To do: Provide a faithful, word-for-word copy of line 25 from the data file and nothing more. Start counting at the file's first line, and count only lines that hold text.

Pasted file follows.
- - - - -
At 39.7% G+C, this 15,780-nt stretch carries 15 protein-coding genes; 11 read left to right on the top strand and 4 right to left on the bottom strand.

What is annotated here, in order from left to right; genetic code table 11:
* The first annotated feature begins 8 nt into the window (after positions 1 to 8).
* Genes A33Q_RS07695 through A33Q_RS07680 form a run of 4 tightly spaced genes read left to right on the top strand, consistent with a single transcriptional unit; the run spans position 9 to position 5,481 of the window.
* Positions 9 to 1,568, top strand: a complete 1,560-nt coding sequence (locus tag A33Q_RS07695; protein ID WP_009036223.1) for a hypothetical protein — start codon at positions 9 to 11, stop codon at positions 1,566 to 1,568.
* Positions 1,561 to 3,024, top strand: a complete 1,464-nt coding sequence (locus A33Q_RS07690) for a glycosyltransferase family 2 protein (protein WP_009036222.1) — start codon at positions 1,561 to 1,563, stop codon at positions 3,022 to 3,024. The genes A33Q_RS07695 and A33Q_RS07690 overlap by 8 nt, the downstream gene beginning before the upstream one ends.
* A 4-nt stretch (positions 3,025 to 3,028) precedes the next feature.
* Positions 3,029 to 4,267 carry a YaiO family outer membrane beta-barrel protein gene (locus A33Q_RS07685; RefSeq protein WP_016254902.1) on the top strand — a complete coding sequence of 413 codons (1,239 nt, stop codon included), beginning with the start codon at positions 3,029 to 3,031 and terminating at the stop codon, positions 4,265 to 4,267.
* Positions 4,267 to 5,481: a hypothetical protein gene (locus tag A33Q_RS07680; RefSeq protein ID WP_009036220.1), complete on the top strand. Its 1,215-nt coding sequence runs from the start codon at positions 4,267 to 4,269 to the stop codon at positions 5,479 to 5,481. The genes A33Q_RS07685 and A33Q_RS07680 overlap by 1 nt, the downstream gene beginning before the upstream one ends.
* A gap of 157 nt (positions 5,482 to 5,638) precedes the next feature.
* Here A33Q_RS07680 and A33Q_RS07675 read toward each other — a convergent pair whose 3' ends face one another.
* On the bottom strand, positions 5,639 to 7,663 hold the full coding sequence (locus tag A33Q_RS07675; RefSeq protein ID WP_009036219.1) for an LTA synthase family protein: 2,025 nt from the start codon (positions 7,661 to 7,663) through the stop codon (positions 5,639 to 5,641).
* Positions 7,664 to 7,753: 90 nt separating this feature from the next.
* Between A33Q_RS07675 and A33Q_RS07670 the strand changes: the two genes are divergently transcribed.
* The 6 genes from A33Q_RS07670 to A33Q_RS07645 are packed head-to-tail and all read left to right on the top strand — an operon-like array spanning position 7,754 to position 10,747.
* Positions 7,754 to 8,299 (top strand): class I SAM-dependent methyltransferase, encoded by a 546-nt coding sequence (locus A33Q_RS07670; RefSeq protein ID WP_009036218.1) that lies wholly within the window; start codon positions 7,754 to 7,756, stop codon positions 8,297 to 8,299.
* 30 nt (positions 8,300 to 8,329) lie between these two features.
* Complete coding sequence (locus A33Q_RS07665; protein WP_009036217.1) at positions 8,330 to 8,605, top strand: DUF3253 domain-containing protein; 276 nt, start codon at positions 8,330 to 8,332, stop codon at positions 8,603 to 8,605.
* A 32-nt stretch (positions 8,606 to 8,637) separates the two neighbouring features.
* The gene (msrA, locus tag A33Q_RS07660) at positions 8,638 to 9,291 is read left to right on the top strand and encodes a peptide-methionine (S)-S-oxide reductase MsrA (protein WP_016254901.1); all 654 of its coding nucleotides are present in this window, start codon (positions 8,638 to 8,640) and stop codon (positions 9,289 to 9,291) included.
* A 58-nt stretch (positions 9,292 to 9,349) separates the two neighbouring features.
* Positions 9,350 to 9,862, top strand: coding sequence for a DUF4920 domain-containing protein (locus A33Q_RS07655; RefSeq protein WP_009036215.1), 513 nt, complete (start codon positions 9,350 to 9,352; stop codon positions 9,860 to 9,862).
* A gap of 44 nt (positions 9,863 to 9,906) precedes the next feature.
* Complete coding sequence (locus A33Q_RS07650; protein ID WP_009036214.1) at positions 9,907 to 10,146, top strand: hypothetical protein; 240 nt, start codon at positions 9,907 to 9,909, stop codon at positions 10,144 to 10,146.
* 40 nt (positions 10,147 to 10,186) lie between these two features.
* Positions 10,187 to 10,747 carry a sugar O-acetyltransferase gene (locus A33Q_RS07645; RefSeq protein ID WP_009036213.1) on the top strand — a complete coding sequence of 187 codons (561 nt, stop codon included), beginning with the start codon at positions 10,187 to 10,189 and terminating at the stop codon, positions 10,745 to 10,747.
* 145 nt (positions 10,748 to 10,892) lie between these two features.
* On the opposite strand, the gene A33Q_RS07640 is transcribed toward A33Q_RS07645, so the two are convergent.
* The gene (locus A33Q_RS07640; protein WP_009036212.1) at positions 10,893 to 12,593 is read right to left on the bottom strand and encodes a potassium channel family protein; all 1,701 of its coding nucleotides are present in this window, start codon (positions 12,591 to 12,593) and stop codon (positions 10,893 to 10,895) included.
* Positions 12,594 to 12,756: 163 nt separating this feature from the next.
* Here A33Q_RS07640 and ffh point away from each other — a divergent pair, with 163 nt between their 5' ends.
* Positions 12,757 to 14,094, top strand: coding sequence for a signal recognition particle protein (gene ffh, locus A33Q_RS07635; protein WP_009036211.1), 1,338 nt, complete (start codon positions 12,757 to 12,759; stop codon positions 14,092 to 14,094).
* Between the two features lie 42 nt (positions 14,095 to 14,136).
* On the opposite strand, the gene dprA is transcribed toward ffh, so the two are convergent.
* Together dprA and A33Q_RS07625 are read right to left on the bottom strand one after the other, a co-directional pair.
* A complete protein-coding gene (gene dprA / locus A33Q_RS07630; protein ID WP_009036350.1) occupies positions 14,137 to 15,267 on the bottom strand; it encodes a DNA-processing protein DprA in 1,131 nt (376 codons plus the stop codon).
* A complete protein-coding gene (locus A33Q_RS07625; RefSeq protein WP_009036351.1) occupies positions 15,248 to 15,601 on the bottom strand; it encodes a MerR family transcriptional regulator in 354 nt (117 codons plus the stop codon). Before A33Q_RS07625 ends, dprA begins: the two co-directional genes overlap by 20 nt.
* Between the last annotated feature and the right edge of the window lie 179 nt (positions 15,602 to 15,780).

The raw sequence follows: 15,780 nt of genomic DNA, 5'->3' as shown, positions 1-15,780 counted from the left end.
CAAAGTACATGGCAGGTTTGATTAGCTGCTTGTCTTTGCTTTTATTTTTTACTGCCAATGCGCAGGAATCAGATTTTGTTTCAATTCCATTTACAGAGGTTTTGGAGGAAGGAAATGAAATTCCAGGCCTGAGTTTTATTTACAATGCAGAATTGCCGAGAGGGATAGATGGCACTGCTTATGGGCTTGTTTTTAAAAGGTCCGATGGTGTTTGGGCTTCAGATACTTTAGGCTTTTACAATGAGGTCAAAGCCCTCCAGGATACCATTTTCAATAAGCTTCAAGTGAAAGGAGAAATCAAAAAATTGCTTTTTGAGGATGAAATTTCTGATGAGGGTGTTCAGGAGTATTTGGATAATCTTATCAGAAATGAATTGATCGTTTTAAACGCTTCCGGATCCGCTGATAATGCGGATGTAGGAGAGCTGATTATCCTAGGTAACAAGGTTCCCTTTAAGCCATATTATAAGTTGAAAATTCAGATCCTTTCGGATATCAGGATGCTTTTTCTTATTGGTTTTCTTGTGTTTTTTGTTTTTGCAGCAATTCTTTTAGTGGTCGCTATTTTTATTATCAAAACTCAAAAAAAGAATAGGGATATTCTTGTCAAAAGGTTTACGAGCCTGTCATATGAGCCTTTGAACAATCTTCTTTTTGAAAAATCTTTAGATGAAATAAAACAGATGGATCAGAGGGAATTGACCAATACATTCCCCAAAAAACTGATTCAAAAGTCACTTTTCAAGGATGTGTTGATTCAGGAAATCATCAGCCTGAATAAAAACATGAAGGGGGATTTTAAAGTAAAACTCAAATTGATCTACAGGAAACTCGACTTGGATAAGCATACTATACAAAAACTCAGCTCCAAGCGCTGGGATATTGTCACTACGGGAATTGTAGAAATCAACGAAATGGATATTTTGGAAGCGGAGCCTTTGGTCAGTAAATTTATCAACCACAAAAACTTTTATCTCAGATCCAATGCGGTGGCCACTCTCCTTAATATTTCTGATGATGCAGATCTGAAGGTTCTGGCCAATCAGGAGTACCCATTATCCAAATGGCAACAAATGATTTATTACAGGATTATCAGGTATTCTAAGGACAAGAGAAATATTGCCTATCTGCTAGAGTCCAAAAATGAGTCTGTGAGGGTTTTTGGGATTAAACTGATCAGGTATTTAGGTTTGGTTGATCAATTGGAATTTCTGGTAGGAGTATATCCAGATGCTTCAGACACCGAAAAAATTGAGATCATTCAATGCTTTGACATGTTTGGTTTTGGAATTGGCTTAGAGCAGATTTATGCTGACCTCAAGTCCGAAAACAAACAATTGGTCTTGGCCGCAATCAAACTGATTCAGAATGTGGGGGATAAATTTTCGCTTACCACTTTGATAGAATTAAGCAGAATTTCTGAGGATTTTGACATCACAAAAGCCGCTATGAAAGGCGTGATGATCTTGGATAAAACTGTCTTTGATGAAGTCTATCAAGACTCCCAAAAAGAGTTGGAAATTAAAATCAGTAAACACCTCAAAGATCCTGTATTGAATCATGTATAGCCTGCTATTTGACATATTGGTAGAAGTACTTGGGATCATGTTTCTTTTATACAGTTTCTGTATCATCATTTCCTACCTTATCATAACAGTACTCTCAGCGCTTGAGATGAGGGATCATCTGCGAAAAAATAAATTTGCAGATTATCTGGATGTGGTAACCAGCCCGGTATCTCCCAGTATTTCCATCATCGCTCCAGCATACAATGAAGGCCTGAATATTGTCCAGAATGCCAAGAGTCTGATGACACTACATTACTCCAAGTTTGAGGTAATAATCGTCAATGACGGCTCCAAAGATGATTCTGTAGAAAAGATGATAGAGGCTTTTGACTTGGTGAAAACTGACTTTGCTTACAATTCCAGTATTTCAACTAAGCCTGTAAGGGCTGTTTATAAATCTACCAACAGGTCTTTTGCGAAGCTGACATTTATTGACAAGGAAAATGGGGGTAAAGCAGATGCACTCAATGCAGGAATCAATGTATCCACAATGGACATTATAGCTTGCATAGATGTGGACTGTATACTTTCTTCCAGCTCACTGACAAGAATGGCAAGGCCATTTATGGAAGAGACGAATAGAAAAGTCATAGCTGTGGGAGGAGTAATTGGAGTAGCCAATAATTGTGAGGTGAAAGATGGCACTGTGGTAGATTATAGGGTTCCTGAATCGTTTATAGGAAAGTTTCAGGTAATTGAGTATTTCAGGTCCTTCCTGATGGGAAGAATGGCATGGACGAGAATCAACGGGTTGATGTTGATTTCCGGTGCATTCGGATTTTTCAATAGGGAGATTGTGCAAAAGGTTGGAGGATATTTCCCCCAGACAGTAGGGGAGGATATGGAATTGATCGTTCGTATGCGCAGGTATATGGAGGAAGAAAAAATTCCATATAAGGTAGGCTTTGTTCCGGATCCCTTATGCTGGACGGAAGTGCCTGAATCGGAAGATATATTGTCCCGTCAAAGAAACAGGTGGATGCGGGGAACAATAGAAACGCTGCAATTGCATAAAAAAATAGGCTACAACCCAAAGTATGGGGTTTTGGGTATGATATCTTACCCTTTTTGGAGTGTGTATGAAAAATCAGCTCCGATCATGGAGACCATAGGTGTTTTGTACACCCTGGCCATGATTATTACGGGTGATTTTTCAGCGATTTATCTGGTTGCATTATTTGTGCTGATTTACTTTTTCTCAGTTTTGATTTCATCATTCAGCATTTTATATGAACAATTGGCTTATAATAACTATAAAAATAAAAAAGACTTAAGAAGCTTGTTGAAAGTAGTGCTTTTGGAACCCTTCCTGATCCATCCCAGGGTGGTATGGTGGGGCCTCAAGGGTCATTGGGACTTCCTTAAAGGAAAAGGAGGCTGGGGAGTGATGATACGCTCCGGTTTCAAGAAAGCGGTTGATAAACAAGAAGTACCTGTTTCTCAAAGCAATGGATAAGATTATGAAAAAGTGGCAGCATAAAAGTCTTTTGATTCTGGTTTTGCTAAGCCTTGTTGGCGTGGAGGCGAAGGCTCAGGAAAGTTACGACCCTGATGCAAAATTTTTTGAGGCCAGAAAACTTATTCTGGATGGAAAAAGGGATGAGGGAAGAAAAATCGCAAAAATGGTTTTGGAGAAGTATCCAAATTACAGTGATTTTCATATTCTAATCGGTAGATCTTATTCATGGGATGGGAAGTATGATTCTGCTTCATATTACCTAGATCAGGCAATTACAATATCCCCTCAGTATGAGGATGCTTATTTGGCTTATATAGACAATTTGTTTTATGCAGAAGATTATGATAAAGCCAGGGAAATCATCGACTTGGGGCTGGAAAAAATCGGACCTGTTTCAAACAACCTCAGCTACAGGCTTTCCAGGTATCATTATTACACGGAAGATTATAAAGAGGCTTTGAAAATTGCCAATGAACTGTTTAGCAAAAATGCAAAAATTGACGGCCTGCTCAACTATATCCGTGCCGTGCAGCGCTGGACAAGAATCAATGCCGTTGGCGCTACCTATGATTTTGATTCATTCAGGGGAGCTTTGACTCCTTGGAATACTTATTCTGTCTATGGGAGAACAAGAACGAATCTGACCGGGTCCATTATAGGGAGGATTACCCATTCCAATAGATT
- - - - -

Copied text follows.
* 40 nt (positions 10,147 to 10,186) lie between these two features.